30 Life-Changing Career Break Ideas

If you’re wondering what to do on a career break or sabbatical, you’re in the right place. The modern world of work offers greater opportunity for flexible careers, and it seems more people than ever are taking advantage of the options available to them

Once you’ve set your mind on breaking free for a few months, and you’ve got the basic planning done, you might realise there are a bewildering number of ways you can take a sabbatical.

It’s ok, I’ve got you…

This article contains a huge list of career break ideas covering a number of different topics, with something for everyone. It also acts as a hub, linking out to all the other career break ideas on this site.

So whether it’s one month or one year backpacking or writing a book, there’s a sabbatical idea in here for everyone.

P.S. this article interchanges between the phrase sabbatical and career break. They broadly mean the same thing, so I use them both to capture the language used by different employers.


Best Places to Visit in Laos | Thakhek Loop


Overlanding is a unique way to see numerous places in a small amount of time. Getting off the tourist trail and taking the ‘road less travelled’ you join a group of like-minded adventurers on a custom-built rugged truck and get out into the wilderness

It can be a bit of a hurry, and you might not get a lot of time in each place, but if you want a safe way to see some hard-to-reach places then overlanding might be a perfect idea for your career break.

Here are a few ideas:


Backpacking is probably the most famous of career break travel styles. By travelling light, costs can be kept low, making long-term travel relatively inexpensive.

A lot of first-time backpackers start out on the well-worn routes of Southeast Asia and South America, which give an incredible breadth of experiences at prices that are comparatively low for Westerners.


House-sitting might not seem like the most obvious of career break ideas, but if you want to immerse yourself in the culture of a particular place, then it might be just what you’re looking for.

Through established websites, it’s possible to sign up to look after other people’s houses. You don’t get paid, but you do get your accommodation for free, taking out a large chunk of your career break costs. You might have to look after a dog or cat (or even a farm of alpacas!) as part of the bargain, but it’s a small job to take on when you consider the wealth of locations you could experience in return.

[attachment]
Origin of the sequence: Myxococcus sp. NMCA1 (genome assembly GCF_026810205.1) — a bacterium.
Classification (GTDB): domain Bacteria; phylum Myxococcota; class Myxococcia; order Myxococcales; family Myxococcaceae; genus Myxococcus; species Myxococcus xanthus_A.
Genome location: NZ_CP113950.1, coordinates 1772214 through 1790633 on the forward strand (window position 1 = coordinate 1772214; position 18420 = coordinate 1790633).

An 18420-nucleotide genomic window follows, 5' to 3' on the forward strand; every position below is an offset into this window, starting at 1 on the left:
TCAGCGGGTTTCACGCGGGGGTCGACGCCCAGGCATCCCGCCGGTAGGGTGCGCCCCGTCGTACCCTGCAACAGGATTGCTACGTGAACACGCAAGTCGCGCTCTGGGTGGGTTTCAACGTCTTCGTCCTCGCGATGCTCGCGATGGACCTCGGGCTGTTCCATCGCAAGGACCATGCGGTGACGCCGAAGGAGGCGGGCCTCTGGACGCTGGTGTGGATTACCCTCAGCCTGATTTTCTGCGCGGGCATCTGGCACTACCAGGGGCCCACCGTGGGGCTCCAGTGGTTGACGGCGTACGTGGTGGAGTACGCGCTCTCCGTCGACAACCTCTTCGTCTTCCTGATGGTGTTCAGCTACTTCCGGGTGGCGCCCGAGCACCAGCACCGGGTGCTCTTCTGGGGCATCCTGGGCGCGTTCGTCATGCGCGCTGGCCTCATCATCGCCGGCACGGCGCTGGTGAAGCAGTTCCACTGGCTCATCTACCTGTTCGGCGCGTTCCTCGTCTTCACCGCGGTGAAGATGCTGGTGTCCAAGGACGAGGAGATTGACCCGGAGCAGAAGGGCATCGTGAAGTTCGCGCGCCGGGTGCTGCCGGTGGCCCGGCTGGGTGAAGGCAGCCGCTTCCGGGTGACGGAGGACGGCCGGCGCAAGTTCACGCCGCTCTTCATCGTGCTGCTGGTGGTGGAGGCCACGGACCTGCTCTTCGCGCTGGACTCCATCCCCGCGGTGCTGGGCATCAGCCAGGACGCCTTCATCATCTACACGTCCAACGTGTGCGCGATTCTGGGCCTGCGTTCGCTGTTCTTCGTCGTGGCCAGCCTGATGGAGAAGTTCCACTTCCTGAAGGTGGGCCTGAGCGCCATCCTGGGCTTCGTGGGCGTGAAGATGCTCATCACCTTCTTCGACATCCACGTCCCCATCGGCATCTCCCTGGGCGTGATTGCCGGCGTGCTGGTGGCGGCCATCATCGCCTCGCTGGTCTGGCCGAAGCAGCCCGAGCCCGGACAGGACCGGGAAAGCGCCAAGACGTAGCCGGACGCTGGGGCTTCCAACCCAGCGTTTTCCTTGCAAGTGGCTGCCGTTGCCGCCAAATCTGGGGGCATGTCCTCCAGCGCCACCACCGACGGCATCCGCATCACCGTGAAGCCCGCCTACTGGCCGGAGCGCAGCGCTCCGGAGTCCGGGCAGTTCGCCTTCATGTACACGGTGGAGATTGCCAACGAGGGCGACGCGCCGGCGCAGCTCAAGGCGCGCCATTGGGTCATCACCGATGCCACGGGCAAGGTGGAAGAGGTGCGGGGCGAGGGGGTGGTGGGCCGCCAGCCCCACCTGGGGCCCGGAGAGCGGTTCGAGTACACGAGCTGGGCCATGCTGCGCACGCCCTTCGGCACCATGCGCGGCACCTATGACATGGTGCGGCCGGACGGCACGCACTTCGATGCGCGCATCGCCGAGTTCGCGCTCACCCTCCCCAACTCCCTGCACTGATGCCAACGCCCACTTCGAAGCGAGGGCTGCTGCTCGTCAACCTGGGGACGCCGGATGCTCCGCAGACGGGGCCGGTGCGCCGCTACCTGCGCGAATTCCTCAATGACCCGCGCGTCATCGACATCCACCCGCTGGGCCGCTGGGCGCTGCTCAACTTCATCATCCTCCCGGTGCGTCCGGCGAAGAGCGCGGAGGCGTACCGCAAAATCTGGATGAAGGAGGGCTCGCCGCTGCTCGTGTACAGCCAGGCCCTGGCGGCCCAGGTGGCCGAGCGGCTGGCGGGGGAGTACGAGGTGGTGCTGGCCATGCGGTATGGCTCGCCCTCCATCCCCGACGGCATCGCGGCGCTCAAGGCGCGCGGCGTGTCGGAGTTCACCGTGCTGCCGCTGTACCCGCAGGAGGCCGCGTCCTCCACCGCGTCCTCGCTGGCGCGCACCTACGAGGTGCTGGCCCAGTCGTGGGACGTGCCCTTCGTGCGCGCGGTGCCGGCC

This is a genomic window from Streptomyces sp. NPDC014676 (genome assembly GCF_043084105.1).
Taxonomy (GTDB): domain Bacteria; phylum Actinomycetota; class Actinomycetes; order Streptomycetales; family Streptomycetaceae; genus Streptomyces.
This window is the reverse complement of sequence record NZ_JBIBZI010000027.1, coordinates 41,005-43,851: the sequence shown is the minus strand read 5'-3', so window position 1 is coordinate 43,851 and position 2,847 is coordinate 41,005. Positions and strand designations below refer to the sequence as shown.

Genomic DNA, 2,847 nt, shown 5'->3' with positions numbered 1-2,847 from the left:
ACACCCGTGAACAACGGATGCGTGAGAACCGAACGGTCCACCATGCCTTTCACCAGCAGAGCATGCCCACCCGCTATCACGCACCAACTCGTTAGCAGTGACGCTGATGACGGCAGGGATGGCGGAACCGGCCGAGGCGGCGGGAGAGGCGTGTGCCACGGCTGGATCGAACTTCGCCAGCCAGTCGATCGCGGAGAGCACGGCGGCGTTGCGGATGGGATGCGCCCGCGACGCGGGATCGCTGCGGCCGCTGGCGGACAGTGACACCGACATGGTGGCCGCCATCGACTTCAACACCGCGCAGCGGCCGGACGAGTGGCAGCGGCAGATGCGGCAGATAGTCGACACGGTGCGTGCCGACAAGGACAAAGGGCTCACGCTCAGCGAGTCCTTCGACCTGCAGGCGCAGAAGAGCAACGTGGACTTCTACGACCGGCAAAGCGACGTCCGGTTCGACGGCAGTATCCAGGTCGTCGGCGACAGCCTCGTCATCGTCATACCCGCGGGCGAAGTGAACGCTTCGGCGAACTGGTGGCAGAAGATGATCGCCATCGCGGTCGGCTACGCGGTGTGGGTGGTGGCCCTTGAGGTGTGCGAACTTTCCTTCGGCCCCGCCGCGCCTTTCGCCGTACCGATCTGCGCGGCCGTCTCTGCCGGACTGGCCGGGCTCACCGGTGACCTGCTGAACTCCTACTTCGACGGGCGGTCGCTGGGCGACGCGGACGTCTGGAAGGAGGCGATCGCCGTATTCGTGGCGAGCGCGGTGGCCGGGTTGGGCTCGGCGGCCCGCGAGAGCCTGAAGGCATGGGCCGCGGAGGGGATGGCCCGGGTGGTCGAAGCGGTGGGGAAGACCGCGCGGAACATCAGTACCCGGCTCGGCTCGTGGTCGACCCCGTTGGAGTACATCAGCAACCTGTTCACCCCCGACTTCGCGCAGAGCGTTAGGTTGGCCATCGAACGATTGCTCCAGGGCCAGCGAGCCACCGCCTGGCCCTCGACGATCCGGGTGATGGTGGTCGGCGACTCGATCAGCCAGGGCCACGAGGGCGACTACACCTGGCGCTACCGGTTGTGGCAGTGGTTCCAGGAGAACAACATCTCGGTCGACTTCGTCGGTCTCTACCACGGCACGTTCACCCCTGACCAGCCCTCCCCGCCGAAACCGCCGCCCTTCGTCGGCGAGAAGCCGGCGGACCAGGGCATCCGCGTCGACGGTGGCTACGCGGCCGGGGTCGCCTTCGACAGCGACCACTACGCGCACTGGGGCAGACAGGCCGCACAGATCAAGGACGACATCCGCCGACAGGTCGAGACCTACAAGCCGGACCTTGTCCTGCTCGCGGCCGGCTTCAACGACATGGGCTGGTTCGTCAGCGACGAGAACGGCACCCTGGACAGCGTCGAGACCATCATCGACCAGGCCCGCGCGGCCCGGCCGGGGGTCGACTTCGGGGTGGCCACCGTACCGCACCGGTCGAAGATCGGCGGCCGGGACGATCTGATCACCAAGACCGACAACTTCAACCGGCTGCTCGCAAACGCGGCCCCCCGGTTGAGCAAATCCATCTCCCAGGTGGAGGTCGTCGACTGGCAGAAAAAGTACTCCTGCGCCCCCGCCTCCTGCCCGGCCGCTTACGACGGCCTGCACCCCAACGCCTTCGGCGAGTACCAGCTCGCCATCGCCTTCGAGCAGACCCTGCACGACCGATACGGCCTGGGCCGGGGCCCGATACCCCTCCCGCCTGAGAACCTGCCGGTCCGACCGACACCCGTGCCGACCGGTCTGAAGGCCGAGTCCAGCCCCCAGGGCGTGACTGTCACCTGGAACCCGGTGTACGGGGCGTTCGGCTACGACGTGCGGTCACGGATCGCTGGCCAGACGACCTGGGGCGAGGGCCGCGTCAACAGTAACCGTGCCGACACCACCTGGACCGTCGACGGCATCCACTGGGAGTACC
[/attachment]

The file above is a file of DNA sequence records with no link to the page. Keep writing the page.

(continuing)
Here is a list of the biggest house-sitting websites:


Hiring or buying a car and getting out on the road can be one of the most flexible approaches to travel. You are not restricted to public transport schedules and can change your route whenever you want to visit unexpected places on the way.

A road-trip can be built into a career break, or form the basis of the entire trip. Whilst the vehicle and fuel can be costly, it gives flexibility that other forms of travel don’t offer.

Here are some ideas to get you started:


Whilst not completely different to road-tripping, RVing will give you more space for your belongings, will get you closer to the great outdoors and should keep your nightly accommodation costs down.

On the flip side though, the vehicles are big, which makes them less than ideal if you are planning to visit a lot of cities. You will also need to be in countries that have a good road network, and lots of RV friendly campsites.

Below is a list of the most popular countries for RVing, which for the criteria listed above. I have also included links to some popular hire companies, but please shop around before you book:

Horse Riding

If you’re a keen horse-rider, then you may have long dreamed of a horseback adventure.

Whilst I’ve never read of someone doing an entire career break on horseback, there’s always a first time for everything. There are a number of companies that offer equine adventures, with everything from safaris to beach riding.

These tend to be more holidays than long-term trips, but you could combine a few together in various parts of the world to create a truly unique trip (if you do please drop me an email, as I’d love to hear about it!).

Here are a few trips that caught my eye:


I have been a keen cyclist for many years, so can relate to anyone who wants to take a sabbatical and get out on two wheels.

There are many different options you could take, but I gave myself some time to dream, and this is what I came up with….

RIDE THE TOUR DE FRANCE: This book maps out every Tour De France route up to 2014. Pick one, plan your route and be one of very few amateurs who can say ‘I’ve ridden the Tour De France!’. Most routes are around 3500km, so with some time built in for sightseeing could easily take up a couple of months